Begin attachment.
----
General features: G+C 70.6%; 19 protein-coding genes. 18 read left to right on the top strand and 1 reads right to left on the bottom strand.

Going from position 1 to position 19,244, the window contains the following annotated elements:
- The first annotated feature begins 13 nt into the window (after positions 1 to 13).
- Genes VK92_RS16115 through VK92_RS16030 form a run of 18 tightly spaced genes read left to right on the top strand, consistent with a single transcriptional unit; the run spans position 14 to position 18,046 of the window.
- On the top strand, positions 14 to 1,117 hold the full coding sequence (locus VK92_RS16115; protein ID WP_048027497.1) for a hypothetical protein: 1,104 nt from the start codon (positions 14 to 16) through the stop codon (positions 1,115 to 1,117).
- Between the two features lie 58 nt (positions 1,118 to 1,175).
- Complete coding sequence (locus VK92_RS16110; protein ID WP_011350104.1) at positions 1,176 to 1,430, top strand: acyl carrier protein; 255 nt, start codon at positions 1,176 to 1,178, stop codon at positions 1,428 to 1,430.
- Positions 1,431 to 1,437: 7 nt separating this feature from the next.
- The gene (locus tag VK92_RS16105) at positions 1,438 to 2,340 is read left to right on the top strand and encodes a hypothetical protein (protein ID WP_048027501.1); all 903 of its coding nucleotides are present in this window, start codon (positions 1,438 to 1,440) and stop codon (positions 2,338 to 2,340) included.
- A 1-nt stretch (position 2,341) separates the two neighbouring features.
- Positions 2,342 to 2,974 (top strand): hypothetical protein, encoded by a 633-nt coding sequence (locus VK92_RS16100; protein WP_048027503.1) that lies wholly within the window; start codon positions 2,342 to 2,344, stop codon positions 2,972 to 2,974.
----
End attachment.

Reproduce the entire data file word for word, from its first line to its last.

General features: G+C 70.6%; 19 protein-coding genes. 18 read left to right on the top strand and 1 reads right to left on the bottom strand.

Going from position 1 to position 19,244, the window contains the following annotated elements:
- The first annotated feature begins 13 nt into the window (after positions 1 to 13).
- Genes VK92_RS16115 through VK92_RS16030 form a run of 18 tightly spaced genes read left to right on the top strand, consistent with a single transcriptional unit; the run spans position 14 to position 18,046 of the window.
- On the top strand, positions 14 to 1,117 hold the full coding sequence (locus VK92_RS16115; protein ID WP_048027497.1) for a hypothetical protein: 1,104 nt from the start codon (positions 14 to 16) through the stop codon (positions 1,115 to 1,117).
- Between the two features lie 58 nt (positions 1,118 to 1,175).
- Complete coding sequence (locus VK92_RS16110; protein ID WP_011350104.1) at positions 1,176 to 1,430, top strand: acyl carrier protein; 255 nt, start codon at positions 1,176 to 1,178, stop codon at positions 1,428 to 1,430.
- Positions 1,431 to 1,437: 7 nt separating this feature from the next.
- The gene (locus tag VK92_RS16105) at positions 1,438 to 2,340 is read left to right on the top strand and encodes a hypothetical protein (protein ID WP_048027501.1); all 903 of its coding nucleotides are present in this window, start codon (positions 1,438 to 1,440) and stop codon (positions 2,338 to 2,340) included.
- A 1-nt stretch (position 2,341) separates the two neighbouring features.
- Positions 2,342 to 2,974 (top strand): hypothetical protein, encoded by a 633-nt coding sequence (locus VK92_RS16100; protein WP_048027503.1) that lies wholly within the window; start codon positions 2,342 to 2,344, stop codon positions 2,972 to 2,974.